This originally started out as a much longer rant about EMC/VMWare vs. Oracle in general, but WordPress managed to eat the draft, and there’s no way I’m going to rewrite the whole thing, so I’m going to instead write a series of blog posts, each one covering a point in EMC’s recent salvo against Oracle and their lack of VMWare support.
If you haven’t been aware, a couple of EMC bloggers, Chuck Hollis and Jeff Browning have been taking on Oracle for their lack of VMWare support. While I don’t necessarily disagree with their perspective, they’ve gone beyond that to claiming that Oracle RAC can be supplanted by VMWare HA, that it’s a more cost-effective solution, it’s easier to administer, and that it offers better performance. Let’s start by looking at why VMWare HA is not the same thing as Oracle RAC.
Jeff has a very nice-looking reference case from back in 2008, in which they configured and benchmarked a two-node Oracle EE RAC cluster against a standalone Oracle SE with VMWare HA, and have shown that the standalone+VMWare HA config is cheaper, better, faster, etc. However, it misses the boat on the subject of HA, and why Oracle RAC is more than HA.
Let’s begin by looking at the scenarios that VMWare HA will protect you from. Admittedly, I have not worked with VMWare HA, so all I have to go on is Jeff’s blog post and the documentation from EMC’s website. However, from that investigation, it appears that VMWare HA will trigger the failover and restart of a VM in these situations:
- Physical server failure/crash
- OS lockup/kernel panic
That’s it. While this is definitely better than running a standalone Oracle database with no HA at all, let’s look at the list of failure scenarios that are not covered by VMWare HA in an Oracle environment:
- Listener crash
- Accidental listener shutdown
- Oracle instance crash
- Oracle instance shutdown
- Listener IP failure
- Storage array failure
- Too many user sessions
- Oracle instance out of memory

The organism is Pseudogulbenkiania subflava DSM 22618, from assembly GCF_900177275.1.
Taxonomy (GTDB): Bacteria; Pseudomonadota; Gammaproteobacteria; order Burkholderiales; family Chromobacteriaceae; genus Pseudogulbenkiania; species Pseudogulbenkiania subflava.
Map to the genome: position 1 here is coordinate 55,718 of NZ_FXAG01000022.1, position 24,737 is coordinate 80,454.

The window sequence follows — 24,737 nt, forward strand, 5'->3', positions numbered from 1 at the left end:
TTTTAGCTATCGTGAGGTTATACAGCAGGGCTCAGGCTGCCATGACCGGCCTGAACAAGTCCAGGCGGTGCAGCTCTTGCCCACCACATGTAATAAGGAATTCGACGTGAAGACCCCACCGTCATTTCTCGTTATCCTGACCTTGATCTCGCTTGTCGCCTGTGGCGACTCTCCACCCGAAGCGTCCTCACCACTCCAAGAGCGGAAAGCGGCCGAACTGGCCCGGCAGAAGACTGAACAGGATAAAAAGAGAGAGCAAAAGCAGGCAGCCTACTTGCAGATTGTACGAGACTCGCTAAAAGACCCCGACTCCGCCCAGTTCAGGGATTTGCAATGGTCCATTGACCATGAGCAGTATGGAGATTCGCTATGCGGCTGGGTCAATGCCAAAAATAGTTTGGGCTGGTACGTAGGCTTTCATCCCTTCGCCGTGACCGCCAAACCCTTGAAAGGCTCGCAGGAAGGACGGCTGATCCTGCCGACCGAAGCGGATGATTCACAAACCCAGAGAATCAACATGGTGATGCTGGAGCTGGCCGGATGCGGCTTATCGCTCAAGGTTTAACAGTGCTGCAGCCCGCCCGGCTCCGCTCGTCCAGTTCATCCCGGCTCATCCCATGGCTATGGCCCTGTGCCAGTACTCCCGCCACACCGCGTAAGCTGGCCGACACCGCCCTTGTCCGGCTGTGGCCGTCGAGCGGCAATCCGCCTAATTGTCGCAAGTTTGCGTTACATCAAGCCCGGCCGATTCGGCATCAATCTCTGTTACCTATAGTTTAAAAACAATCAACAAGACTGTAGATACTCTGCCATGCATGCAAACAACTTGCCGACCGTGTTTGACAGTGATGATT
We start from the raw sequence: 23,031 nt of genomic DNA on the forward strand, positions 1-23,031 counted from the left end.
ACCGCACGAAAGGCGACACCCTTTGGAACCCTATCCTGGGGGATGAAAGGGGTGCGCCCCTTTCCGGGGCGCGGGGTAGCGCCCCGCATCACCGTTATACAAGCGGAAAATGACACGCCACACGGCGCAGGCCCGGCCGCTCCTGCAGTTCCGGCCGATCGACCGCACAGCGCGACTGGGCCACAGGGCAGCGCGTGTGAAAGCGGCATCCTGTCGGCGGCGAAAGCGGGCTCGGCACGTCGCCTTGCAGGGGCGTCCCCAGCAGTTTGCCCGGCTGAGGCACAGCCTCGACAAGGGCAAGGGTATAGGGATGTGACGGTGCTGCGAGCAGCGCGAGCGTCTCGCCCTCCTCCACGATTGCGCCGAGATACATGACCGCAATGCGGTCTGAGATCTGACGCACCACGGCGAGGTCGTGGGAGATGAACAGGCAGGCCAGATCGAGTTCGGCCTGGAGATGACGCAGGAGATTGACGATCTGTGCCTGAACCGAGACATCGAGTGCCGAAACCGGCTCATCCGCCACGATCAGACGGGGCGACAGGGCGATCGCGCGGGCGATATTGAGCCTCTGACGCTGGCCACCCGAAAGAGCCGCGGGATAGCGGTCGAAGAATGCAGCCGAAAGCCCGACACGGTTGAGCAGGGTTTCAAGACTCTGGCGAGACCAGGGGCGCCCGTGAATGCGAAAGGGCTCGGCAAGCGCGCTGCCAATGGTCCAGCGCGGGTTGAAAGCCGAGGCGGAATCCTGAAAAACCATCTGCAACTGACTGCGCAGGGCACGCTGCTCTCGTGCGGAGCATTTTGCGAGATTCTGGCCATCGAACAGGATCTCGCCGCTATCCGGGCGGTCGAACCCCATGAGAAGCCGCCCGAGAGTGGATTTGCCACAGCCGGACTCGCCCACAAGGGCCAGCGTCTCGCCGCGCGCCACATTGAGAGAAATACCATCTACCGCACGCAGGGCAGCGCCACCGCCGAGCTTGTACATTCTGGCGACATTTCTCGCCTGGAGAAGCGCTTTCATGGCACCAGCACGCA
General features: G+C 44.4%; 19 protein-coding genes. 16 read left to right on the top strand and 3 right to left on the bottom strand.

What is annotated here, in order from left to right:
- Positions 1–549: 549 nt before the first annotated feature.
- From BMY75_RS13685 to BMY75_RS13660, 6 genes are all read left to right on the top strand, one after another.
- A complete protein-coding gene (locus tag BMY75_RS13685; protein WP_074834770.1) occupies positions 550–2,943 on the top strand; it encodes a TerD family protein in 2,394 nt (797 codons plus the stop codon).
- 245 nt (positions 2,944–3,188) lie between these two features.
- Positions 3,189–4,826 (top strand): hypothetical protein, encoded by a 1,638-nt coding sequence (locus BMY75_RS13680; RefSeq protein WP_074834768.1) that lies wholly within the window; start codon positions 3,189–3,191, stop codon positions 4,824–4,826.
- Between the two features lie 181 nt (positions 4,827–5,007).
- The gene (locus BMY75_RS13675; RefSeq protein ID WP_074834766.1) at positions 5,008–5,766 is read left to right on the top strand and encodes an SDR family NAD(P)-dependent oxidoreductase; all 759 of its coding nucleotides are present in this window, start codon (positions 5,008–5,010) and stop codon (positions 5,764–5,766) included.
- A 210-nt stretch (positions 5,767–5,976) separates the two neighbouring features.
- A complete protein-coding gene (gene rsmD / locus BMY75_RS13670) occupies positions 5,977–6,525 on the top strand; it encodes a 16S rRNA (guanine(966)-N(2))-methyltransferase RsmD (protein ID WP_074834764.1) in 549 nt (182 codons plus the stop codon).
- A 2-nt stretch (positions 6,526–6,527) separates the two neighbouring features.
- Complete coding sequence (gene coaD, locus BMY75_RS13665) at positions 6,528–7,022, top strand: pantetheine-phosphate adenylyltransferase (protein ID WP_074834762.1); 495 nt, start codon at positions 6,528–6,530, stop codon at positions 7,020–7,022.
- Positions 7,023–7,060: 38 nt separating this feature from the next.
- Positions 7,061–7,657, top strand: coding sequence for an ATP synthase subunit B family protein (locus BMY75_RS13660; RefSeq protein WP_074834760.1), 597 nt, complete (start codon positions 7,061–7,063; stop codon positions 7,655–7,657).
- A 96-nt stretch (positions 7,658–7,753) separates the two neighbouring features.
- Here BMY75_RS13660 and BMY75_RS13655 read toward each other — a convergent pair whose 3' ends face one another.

- Oracle session crash
- ORA-600 errors
- Deletion of the Oracle binaries, intentional or accidental
- Downtime required for patching, upgrades
That’s quite a list. I didn’t even bother including the sort of transient problems that could create issues but the machine is still up – i.e. for some reason a FC switch path or storage array is overly slow, etc. etc. In effect, the only situation that will cause a failover with VMWare HA is one where the whole system goes down, and it’s actually a lot more likely that user error or a required patch event or an Oracle bug will cause a downtime than a loss of hardware. If you hit any of the latter list of situations in a VMWare HA environment, your database will be down, and VMWare will be completely oblivious to that fact.
In contrast, Oracle RAC handles all of the things on both of these lists, because it’s a true active-active cluster. I can lose an instance, storage, run out of memory, lose my binaries, patch my databases, all without taking any downtime. Which brings me to my second point:
VMWare HA failover leverages an OS boot. Even if you do hit one of the only two cases where VMWare HA will kick in, your OS has to boot, and your database will have to be restarted. Your clients will need to have their connections reset, and their sessions re-established. Again, this is better than no HA at all, but let’s look at the RAC case.
In a RAC environment, clients will transparently fail over to the other node. If I’m using connection pools or something similar with TAF configured, sessions connected to the down node with open cursors will be told to retry, and most sessions will never even be aware a failure occurred. I’ve seen RAC shops where they shut down nodes during production operations, since they know that their clients will simply get moved over to another active node. Zero downtime.
And of course, VMWare HA doesn’t give you the scale-out capability that RAC does. Instead, Jeff simply stands up some straw men and argues why that doesn’t really matter. We’ll discuss that in the next blog post.